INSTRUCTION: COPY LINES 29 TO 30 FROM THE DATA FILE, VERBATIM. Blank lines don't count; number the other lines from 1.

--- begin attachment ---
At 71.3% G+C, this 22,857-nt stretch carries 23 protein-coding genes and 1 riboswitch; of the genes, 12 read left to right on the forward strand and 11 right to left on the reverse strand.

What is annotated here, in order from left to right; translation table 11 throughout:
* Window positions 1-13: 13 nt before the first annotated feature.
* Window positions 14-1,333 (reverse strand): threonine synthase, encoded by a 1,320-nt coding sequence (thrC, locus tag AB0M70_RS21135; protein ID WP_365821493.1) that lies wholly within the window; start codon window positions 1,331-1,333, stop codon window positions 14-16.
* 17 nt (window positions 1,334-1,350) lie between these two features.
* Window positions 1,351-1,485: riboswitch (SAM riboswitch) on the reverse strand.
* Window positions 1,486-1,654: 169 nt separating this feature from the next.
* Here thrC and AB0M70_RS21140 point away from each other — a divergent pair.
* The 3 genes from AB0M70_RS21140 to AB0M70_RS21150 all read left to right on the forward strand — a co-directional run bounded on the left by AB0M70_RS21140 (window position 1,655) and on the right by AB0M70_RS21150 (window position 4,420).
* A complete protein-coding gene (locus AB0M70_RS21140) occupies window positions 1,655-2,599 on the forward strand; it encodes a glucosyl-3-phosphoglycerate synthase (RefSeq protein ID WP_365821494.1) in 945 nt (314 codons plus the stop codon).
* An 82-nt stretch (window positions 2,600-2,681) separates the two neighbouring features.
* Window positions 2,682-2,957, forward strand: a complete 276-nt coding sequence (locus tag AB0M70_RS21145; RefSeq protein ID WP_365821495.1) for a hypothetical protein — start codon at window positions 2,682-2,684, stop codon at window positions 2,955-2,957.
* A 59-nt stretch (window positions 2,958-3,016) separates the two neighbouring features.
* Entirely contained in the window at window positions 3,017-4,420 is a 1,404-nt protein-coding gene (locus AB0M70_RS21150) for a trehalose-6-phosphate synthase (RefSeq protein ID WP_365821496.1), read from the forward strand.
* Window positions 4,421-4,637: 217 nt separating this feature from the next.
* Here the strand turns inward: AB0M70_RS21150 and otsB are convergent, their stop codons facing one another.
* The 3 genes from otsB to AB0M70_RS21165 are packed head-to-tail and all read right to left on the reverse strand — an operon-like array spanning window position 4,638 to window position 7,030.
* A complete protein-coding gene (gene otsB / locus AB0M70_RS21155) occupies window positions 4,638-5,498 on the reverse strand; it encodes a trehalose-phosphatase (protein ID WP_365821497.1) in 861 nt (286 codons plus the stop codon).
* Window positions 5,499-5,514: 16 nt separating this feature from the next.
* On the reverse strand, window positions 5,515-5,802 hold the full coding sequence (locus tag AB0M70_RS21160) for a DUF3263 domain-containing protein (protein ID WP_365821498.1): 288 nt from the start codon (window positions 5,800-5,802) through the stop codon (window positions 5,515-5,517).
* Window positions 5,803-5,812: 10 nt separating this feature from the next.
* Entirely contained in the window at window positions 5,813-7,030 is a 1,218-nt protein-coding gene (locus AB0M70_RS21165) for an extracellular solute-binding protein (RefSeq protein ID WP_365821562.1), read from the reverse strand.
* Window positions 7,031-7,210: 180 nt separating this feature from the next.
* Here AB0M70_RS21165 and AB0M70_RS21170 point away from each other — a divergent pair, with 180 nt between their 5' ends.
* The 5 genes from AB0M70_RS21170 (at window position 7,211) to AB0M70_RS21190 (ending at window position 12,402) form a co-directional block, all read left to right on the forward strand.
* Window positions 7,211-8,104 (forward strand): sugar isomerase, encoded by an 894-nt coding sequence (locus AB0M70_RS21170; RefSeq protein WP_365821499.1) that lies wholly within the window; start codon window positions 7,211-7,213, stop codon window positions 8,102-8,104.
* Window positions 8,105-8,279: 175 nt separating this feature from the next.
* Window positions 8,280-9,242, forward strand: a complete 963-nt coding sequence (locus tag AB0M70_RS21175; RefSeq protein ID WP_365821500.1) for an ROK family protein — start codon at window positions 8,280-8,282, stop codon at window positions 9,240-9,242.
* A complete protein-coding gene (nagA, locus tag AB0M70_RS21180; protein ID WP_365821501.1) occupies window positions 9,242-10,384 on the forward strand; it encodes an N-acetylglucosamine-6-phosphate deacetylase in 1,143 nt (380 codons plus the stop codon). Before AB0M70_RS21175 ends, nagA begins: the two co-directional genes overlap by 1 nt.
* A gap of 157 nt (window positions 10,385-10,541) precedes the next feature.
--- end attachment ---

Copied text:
* A complete protein-coding gene (nagA, locus tag AB0M70_RS21180; protein ID WP_365821501.1) occupies window positions 9,242-10,384 on the forward strand; it encodes an N-acetylglucosamine-6-phosphate deacetylase in 1,143 nt (380 codons plus the stop codon). Before AB0M70_RS21175 ends, nagA begins: the two co-directional genes overlap by 1 nt.
* A gap of 157 nt (window positions 10,385-10,541) precedes the next feature.